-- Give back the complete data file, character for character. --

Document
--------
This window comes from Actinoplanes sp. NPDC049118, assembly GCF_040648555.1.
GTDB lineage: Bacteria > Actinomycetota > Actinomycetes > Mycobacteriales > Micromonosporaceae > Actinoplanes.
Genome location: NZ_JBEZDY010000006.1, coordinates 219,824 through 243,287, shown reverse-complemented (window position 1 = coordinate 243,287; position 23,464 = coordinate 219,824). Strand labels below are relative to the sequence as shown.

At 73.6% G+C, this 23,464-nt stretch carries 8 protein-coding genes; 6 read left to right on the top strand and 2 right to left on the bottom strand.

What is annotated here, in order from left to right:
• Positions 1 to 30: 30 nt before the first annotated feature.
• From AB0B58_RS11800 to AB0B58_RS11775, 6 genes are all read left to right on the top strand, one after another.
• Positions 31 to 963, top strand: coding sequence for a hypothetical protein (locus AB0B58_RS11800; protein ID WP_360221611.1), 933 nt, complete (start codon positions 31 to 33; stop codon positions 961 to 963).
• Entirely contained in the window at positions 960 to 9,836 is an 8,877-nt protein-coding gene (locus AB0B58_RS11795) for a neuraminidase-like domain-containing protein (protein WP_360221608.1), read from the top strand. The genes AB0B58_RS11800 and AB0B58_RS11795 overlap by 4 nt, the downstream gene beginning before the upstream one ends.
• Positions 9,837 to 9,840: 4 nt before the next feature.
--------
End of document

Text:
This window comes from Actinoplanes sp. NPDC049118, assembly GCF_040648555.1.
GTDB lineage: Bacteria > Actinomycetota > Actinomycetes > Mycobacteriales > Micromonosporaceae > Actinoplanes.
Genome location: NZ_JBEZDY010000006.1, coordinates 219,824 through 243,287, shown reverse-complemented (window position 1 = coordinate 243,287; position 23,464 = coordinate 219,824). Strand labels below are relative to the sequence as shown.

At 73.6% G+C, this 23,464-nt stretch carries 8 protein-coding genes; 6 read left to right on the top strand and 2 right to left on the bottom strand.

What is annotated here, in order from left to right:
• Positions 1 to 30: 30 nt before the first annotated feature.
• From AB0B58_RS11800 to AB0B58_RS11775, 6 genes are all read left to right on the top strand, one after another.
• Positions 31 to 963, top strand: coding sequence for a hypothetical protein (locus AB0B58_RS11800; protein ID WP_360221611.1), 933 nt, complete (start codon positions 31 to 33; stop codon positions 961 to 963).
• Entirely contained in the window at positions 960 to 9,836 is an 8,877-nt protein-coding gene (locus AB0B58_RS11795) for a neuraminidase-like domain-containing protein (protein WP_360221608.1), read from the top strand. The genes AB0B58_RS11800 and AB0B58_RS11795 overlap by 4 nt, the downstream gene beginning before the upstream one ends.
• Positions 9,837 to 9,840: 4 nt before the next feature.